However, if the industrial complexes of the military and of space colonization & exploration were to be flipped in importance, the military’s importance could be lessened or increased over time as necessary to meet external, material challenges, while our external need to explore the endless universe would never lessen in importance. The technology downwind of deep space exploration is of equal or perhaps even greater use to the mainstream population of the world.

The rocketry used to perfect low Earth orbit spaceflight could reduce travel times from the US to Beijing from 19 hours to 3 hours, more greatly connecting the physical world than ever before. Additionally, as our existing aviation transport system is made obsolete its price and access will drop and what millionaires currently enjoy – private flights to wherever they like, on demand, may become accessible to the lower classes.

High yield hydroponic grow pods necessary for space colonization to sustain life on Mars will be eventually repurposed to household appliances that deliver nutritious produce of a higher quality than the supermarket system and without the added costs of distribution or the need for harmful preservatives. Low income households will see their food budgets eat up less of their income and thus see an increase to their disposable income, as well as an increase to their health outcomes.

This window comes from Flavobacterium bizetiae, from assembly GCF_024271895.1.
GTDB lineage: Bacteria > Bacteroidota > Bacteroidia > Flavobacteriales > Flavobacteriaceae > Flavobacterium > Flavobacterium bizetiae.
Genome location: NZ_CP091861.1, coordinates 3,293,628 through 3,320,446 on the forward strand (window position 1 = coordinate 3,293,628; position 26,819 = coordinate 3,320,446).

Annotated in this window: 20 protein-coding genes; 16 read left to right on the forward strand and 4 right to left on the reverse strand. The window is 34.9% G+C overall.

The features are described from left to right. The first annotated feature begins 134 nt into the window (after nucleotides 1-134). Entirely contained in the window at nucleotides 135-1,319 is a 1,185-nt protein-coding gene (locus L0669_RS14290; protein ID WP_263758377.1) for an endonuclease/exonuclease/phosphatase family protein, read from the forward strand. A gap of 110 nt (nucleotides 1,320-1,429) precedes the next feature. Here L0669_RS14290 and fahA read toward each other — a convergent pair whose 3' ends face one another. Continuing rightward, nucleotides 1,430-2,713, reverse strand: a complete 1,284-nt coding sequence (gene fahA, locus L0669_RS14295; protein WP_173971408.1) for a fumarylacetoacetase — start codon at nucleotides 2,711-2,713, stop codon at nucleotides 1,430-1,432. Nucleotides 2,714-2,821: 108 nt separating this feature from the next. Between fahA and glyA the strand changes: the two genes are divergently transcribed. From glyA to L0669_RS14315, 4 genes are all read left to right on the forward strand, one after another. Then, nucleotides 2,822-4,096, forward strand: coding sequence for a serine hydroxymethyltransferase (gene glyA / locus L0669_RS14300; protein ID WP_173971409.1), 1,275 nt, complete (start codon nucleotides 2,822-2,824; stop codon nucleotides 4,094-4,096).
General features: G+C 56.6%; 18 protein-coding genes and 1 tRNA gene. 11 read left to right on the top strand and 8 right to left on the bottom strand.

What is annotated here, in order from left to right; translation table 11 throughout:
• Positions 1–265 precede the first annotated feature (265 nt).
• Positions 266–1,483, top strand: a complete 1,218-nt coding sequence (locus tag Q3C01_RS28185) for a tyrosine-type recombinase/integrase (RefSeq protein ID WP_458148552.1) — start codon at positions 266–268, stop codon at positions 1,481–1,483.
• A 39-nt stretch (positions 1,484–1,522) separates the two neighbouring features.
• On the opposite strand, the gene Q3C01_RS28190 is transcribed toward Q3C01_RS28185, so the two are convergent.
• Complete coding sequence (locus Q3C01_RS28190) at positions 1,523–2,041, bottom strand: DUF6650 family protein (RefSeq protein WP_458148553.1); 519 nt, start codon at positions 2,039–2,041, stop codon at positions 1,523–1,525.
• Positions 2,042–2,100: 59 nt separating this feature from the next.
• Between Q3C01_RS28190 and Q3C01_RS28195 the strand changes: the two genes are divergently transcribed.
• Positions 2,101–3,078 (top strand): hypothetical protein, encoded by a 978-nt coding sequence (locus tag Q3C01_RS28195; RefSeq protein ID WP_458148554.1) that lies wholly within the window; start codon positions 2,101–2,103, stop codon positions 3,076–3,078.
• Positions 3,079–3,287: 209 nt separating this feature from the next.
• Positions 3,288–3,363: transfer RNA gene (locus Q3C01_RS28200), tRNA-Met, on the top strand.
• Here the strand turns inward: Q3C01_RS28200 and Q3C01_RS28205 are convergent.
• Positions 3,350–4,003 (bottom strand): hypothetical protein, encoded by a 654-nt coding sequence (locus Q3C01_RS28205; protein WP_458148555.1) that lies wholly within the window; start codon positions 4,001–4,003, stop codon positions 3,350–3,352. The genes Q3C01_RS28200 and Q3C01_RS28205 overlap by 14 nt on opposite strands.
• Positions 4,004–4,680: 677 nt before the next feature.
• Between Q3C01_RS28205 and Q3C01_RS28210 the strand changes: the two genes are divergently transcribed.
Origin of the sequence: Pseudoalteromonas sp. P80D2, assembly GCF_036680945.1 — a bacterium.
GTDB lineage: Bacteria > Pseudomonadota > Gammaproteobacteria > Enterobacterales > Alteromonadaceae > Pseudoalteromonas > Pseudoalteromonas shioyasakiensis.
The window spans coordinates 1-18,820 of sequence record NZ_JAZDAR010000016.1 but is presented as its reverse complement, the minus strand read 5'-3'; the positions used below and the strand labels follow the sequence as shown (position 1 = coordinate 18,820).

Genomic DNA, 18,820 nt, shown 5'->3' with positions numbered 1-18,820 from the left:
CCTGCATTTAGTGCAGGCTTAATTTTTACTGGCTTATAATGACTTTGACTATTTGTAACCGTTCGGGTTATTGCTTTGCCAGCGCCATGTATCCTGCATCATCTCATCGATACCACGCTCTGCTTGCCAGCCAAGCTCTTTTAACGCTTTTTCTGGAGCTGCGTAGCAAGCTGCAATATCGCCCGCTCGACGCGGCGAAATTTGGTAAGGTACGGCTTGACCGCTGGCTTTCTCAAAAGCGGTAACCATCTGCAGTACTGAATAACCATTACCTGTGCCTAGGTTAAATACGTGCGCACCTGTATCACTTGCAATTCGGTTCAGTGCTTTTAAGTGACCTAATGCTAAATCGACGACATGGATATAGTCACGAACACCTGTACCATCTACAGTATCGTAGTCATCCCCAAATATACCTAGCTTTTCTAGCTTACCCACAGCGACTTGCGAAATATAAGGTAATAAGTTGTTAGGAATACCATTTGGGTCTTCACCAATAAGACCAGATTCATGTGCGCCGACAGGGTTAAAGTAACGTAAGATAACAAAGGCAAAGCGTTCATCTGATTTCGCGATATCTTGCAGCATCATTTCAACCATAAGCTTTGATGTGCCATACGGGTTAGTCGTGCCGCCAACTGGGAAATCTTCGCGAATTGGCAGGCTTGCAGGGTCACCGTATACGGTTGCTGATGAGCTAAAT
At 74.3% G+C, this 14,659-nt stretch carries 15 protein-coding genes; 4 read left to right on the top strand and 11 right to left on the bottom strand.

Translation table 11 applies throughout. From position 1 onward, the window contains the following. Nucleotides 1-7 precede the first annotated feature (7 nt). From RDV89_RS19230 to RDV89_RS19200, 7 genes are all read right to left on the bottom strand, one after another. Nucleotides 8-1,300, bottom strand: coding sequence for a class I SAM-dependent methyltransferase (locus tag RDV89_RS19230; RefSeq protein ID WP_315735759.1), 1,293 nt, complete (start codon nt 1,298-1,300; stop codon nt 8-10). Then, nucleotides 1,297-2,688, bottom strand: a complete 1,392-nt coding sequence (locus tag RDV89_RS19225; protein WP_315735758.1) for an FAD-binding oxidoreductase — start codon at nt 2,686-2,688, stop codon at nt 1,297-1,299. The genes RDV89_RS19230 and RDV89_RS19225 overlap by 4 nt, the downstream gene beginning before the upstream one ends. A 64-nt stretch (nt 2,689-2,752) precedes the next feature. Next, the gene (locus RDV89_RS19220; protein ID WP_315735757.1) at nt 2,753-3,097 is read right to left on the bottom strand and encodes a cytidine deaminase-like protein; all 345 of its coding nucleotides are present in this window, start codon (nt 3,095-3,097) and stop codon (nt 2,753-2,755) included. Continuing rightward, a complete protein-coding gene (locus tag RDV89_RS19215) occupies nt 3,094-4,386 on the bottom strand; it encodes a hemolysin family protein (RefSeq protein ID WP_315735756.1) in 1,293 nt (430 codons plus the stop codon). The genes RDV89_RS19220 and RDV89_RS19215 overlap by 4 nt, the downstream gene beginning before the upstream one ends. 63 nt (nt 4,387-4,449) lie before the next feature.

3D printing of advanced materials for spacecraft and rapidly produced living quarters off-world will expand into architectural breakthroughs that provide cost-efficient shelter to whoever needs it without the added costs of human labor and, additionally, the lattice-like building methods of AI-guided 3D printed construction projects will increase the safety, functionality and creativity of high tech living spaces at much lower cost.

One of the most important advancements – terraforming and geo-engineering technologies necessary to make hostile worlds habitable or to adjust near-habitable worlds to meet the needs of the human animal will solve our global warming crisis on Earth now and forever into the future.

The resource distribution technologies necessary to cultivate off-world resources will increase the efficacy and efficiency of our existing distribution methods, thus lowering functional scarcity and impacting many of our global challenges, from poverty to malnutrition to deaths from preventable illnesses and beyond.

Advanced communication systems will increase the speed and efficacy of our information networks on Earth. Cryogenics, automated medical technologies, high speed propulsion and so many more can be derived from investing heavily into deep space exploration and yes, those technologies even have obvious applications in militarism and defense.

The importance of advancing our priority in Deep Space Exploration above militarism is not to eliminate defense from our world, but because having militarism be our highest priority for spending worldwide creates perverse incentives for us to fight amongst ourselves and increases the likelihood for conflict.

In order to put the human race on a path towards peace and oneness, as well as provide a better life for all its people (and thus, more freedom and opportunity to pursue meaningful experience), flipping the global priority from military spending intended to control the distribution of ever-dwindling resources and space on this planet – a death spiral – to Deep Space Exploration spending intended to create the opportunity for cultivation of the infinite resources and space of the cosmos (thus eventually eliminating scarcity, and all the resultant conflict surrounding it, completely).